This concerns a subject that I have referred to, directly and indirectly, some 63 percent of the time in this forum: government. 

One facet of this dynamic that interests me, and which I want to understand better, is our fundamental view of government. But to be specific, it’s the view of it that we seem to have steadily developed over at least the last 116 years that really fascinates me — one quite different from our first 111. 

And perhaps I can say this view has actually taken on a psychological nature. This is what I sense, what I read between the lines, most times I hear government discussed. To try and put what I’m saying in everyday terms, I really think the very concept of human government has come to subconsciously represent something from which many get their very identity, meaning and worth. This is why I’ve called government a cross between a parent and a deity. And I don’t believe this is as much an overstatement as might seem, simply because of the sheer degree of governmental footprint there is in our daily lives.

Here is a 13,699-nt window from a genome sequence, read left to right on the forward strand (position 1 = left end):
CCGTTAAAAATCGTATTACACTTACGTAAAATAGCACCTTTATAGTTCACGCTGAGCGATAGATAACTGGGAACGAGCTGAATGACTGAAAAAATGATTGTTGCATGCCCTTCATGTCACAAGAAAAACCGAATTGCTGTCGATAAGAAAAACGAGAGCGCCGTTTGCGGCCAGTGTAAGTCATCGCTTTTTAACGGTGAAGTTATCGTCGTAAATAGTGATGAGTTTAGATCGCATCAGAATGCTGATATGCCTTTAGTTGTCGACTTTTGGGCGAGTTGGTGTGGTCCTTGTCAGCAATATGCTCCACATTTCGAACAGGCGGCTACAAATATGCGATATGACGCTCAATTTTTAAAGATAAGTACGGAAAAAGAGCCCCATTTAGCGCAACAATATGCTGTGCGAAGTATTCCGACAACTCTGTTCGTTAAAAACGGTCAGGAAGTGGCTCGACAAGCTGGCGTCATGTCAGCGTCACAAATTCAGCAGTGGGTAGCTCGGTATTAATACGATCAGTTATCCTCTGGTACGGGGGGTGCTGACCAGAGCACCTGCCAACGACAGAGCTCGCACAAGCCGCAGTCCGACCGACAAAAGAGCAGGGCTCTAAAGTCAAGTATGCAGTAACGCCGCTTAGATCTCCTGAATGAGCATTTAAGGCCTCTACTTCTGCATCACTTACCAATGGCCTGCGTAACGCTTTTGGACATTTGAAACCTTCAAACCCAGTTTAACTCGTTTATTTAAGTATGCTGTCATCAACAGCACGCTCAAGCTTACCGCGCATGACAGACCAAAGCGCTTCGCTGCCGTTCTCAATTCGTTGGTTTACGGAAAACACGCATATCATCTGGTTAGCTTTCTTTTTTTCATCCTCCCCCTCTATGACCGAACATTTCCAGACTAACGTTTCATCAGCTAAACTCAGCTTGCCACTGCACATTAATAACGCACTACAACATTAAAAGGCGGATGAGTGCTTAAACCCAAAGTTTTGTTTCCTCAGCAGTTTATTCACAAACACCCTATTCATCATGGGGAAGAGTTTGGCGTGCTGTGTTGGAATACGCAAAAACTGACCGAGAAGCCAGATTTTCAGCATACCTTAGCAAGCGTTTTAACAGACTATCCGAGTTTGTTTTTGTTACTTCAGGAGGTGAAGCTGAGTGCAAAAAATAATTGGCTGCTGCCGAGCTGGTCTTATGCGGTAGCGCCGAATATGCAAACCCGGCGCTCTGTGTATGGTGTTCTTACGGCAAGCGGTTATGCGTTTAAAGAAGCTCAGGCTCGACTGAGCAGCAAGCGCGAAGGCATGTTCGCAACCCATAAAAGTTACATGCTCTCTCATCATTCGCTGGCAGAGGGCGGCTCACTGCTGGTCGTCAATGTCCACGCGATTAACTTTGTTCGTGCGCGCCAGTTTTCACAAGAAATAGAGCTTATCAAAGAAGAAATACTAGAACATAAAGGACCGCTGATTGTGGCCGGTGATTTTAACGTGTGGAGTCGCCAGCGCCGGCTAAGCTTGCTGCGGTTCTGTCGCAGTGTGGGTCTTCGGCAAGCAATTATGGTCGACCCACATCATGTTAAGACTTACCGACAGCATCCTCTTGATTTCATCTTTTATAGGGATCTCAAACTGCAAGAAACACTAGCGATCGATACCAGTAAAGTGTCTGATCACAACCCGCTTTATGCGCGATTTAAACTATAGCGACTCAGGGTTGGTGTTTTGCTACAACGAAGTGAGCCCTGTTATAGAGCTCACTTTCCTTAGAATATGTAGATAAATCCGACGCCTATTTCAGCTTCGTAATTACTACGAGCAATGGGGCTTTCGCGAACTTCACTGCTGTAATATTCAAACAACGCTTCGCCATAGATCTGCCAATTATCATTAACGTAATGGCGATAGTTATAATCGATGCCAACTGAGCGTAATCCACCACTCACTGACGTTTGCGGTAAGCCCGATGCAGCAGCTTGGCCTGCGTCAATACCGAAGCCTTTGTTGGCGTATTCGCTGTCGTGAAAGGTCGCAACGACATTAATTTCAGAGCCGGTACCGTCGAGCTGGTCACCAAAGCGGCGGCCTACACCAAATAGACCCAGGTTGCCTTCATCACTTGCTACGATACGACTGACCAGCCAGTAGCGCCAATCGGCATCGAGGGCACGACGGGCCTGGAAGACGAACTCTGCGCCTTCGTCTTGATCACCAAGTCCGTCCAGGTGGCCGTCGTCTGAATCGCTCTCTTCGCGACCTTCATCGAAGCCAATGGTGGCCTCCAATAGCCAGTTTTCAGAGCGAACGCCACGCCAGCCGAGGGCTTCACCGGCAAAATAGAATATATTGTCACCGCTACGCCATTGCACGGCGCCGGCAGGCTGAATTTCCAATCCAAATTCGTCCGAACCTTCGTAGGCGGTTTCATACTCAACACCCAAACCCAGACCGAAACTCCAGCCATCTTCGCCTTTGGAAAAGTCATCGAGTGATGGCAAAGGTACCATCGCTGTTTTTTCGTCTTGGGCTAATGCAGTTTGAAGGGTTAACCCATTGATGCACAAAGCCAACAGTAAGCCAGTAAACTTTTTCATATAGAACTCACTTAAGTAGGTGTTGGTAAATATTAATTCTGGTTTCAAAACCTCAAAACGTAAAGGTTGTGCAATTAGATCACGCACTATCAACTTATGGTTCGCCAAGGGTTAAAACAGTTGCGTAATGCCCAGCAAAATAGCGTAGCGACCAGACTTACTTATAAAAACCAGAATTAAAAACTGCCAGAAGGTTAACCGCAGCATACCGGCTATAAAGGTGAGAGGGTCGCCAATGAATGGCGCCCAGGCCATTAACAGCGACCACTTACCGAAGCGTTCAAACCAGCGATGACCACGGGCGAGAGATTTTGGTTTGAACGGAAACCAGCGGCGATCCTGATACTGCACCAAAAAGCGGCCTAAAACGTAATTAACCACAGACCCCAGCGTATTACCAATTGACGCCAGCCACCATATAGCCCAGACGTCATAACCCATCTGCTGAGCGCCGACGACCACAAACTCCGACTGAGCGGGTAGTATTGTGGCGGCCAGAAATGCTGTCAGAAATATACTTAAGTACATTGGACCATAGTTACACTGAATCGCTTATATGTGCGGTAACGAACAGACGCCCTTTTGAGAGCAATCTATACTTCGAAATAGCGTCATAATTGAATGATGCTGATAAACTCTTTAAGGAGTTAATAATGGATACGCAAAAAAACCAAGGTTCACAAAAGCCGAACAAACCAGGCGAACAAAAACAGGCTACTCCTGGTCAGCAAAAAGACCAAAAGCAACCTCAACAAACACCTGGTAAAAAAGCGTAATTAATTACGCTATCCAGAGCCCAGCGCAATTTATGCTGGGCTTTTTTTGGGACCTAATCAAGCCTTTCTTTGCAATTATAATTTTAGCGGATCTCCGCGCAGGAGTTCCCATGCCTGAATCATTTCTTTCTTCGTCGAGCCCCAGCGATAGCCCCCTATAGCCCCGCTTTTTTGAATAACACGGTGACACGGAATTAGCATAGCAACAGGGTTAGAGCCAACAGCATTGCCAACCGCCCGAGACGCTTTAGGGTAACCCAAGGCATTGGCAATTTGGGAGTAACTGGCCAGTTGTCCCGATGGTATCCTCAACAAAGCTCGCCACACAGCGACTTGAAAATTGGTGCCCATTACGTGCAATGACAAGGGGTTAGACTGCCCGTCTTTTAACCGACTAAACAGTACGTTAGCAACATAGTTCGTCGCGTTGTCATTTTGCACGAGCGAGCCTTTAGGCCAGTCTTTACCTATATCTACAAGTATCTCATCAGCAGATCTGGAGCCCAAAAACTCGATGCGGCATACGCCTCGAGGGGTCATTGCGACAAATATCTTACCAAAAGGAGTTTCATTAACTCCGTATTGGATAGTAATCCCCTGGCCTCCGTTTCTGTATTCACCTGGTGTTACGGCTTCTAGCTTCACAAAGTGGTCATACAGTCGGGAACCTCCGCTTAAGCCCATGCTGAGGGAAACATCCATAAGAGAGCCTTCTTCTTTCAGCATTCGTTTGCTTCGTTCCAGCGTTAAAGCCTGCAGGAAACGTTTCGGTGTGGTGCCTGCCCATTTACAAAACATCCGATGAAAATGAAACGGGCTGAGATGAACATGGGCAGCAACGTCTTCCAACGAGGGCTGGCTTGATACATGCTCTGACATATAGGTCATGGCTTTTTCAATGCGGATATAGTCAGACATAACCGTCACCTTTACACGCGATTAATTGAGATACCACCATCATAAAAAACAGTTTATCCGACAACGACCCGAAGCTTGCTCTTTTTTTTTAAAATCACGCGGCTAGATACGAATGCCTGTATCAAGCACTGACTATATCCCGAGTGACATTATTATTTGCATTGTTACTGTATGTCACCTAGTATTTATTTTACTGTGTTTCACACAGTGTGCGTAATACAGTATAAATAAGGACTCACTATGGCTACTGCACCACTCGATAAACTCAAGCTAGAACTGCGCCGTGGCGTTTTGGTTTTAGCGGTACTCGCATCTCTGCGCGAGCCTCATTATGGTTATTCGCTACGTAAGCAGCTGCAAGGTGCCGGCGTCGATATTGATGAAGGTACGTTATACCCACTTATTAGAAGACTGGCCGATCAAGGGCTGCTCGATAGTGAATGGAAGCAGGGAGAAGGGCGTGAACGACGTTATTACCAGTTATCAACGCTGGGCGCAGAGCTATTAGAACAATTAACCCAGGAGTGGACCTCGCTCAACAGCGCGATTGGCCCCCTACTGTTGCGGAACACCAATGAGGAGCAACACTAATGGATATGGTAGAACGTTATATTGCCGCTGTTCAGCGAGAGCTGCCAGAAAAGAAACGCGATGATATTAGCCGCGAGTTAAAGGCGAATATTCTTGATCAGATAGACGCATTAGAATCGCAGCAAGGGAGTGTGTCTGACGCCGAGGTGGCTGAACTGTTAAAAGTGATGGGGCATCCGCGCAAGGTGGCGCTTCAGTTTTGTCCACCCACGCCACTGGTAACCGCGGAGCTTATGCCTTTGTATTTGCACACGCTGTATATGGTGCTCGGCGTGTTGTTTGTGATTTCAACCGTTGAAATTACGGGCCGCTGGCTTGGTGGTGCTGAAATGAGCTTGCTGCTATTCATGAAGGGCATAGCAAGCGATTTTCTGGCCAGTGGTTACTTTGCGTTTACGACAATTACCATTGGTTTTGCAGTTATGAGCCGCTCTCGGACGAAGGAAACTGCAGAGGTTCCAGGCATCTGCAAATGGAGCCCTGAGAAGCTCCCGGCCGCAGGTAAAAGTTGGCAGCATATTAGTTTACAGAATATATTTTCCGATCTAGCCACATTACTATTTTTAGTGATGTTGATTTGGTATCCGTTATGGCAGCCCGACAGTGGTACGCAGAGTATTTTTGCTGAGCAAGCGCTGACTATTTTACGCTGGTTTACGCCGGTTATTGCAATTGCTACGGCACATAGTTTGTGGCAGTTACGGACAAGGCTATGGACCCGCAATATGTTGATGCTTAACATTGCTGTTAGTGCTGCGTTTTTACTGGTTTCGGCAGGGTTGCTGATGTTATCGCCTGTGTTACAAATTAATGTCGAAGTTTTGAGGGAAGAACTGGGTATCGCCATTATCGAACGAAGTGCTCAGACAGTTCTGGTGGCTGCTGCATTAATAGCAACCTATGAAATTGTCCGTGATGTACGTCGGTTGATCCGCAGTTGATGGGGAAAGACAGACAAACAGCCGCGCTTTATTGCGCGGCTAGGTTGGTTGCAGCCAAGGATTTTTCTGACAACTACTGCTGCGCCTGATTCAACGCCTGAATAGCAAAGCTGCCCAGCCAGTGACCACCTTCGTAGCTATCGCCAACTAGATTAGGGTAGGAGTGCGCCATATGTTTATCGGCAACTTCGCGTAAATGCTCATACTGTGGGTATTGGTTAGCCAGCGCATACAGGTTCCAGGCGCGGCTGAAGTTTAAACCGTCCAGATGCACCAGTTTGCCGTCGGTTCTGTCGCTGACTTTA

In fact, is there any way that Washington isn’t with us, from the moment we get up, to when we go to bed? And even while we sleep? Effectively acting as our 24-hour nutritionist (Let’s Move), doctor (ACA, Medicare), teacher (Department of Education), marriage counselor (DOMA), and retirement planner (Social Security), just to name a few examples. Is it really safe to have the state so present in our lives?

It seems we have forgotten the historical reality that, when a government is an extremely activist one, you live less freely. What is freedom, anyway? Something people seem to only learn about the hard way.

Robert Olejarz


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